While you may think it is a good thing by letting your cat go outside and explore nature, there are some dangers as well as other problems that can occur by doing so. If you have a cat and you let him/her go outdoors, you could potentially end up with the following issues.
One reason for not letting your cat go outdoors is because a cat may run out into a street and get hit by a car. If the cat survives, there may be damage to its internal organs as well as broken limbs. I’ve had a neighbor who let her cat out during the day and then she wondered why the cat hadn’t come home. After searching around the neighborhood for her cat, she found out that it had been hit by a car and passed away on another street.
Another reason for keeping your cat indoors is that the cat could pick up diseases from another stray animal outside. It is possible that a sick cat may be wandering the neighborhood as well as other small animals that can carry a host of diseases. If your cat is not up to date on his/her shots, he/she may also contract rabies from a rabid animal and your cat will have to be euthanized. Cats can also pick up fleas from outside and bring them back into your house.
Cats like to hunt so if you don’t want your cat to catch that cute little bunny that’s been hopping around outside, make sure to keep your cat indoors. Unfortunately, I’ve seen this happen many times in my neighborhood. Someone will let their cat out and it will catch a squirrel, bird, or bunny and kill it. It is a sad sight to see.
If your cat is a female and is not spayed, your cat could become pregnant if there is a stray male cat who is not neutered and roaming the neighborhood. Also, if your cat is male and not neutered, it could spray a foul odor on you or your neighbor’s properties, especially if there are other cats roaming around.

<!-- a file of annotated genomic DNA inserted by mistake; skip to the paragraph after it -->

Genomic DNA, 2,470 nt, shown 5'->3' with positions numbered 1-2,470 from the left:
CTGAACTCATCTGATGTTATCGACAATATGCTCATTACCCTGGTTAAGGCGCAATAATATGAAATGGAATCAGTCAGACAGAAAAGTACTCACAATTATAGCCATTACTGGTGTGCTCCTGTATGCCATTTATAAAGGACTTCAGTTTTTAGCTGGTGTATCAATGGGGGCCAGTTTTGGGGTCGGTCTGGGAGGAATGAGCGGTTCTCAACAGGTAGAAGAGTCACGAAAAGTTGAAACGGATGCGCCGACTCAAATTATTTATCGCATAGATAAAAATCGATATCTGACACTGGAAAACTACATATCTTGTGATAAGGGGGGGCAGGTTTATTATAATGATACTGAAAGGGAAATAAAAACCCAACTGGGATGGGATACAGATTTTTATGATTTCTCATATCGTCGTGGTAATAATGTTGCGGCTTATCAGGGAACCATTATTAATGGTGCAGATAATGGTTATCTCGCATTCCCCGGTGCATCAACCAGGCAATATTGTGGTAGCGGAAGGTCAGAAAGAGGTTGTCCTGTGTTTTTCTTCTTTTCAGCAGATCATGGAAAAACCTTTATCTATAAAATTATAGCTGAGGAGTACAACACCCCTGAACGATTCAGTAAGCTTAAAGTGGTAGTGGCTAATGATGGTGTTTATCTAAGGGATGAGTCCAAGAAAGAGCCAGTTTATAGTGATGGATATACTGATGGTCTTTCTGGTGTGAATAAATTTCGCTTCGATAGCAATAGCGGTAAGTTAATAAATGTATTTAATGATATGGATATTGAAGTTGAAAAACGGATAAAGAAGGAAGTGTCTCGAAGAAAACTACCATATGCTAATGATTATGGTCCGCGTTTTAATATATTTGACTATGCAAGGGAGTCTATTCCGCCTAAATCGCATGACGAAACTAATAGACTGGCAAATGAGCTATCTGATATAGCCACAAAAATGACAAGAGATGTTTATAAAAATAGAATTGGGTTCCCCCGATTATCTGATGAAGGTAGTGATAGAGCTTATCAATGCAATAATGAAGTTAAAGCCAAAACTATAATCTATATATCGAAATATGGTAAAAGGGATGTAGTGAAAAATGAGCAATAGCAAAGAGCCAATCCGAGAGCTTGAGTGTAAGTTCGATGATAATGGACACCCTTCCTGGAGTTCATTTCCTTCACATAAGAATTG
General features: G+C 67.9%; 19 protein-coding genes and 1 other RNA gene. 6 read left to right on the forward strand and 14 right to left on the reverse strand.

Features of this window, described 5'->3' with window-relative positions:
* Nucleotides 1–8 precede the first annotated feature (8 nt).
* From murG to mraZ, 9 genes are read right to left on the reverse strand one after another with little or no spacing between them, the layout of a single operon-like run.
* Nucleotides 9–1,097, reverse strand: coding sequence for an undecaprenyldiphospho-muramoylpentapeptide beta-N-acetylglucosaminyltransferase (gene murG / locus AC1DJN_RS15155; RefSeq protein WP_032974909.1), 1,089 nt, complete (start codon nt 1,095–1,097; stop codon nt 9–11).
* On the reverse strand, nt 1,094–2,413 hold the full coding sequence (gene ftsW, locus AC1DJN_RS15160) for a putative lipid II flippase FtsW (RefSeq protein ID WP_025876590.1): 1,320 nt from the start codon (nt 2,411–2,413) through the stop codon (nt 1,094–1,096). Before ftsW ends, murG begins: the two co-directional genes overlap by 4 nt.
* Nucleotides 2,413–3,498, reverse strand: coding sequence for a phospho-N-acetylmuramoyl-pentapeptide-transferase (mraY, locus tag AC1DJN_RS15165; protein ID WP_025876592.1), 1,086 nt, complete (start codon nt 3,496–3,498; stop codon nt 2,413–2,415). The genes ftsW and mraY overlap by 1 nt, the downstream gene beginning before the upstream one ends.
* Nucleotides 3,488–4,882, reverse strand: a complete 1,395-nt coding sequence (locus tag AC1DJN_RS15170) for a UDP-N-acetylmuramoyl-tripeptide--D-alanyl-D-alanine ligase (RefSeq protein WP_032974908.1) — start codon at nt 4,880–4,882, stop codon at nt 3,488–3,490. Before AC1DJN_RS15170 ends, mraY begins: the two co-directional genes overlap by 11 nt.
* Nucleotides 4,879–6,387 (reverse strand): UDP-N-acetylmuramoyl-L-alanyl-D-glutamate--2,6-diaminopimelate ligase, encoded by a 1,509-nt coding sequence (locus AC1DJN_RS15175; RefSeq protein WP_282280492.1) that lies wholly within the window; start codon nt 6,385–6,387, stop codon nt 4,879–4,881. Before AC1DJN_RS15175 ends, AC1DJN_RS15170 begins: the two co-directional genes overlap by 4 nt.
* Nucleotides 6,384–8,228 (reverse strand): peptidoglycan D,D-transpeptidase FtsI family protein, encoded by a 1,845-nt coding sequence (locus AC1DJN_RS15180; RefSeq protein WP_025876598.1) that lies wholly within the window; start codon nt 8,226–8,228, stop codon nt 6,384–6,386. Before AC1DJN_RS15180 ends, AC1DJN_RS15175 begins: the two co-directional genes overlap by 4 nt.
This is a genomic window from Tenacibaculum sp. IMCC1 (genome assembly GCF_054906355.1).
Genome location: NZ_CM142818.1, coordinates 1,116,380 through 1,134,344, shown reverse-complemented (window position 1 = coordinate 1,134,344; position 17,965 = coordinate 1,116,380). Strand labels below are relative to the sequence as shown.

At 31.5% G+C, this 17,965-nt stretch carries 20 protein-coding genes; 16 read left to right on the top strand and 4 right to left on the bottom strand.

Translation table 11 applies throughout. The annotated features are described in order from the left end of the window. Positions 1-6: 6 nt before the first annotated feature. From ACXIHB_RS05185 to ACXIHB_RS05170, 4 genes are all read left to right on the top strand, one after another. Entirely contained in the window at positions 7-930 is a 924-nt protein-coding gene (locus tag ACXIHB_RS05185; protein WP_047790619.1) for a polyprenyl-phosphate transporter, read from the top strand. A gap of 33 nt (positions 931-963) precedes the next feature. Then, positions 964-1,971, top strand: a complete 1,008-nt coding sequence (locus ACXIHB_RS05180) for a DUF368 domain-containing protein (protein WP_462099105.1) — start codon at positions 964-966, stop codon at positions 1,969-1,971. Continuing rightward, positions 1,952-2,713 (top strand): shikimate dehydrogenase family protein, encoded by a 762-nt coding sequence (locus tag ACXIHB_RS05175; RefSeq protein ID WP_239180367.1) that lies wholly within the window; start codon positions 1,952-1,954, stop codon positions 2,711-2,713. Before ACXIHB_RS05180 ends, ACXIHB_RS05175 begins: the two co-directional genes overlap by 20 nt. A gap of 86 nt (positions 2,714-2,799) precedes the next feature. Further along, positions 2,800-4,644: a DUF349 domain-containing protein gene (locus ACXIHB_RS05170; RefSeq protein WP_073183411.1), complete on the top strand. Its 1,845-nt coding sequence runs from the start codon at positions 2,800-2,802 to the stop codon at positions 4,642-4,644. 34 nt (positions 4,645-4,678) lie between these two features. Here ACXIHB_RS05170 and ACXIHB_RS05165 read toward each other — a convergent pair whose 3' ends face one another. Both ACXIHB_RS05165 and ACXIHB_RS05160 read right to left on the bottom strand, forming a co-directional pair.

Another reason for not letting your cat go outdoors is that there could be other animals that could do a lot of harm to your cat. Your cat could get in a catfight with a stray cat or worse, it could end up getting seriously injured or killed by a dog or even an opossum.
If your cat is outdoors, someone else may see the cat roaming around outside and may take it to an animal shelter. If your cat does not have a microchip or identification tag, the shelter can not identify your cat and may euthanize the animal if the shelter is too overcrowded. I have heard of situations like this happening and read articles about it in the local newspaper.
These are just some of the reasons why I think it is best to keep pet cats indoors. I’ve always kept my cats indoors to ensure their safety and my peace of mind. Of course, you can do as you please, but if you do wish to continue letting your cat outside, it would be a good idea to keep it up to date on shots. Also, it may offer you more peace of mind to have the cat microchipped or wear an identification tag so that it can be identified in the event that it gets lost or ends up in an animal shelter.
Video Link: https://www.youtube.com/watch?v=krDJgDaZ5qI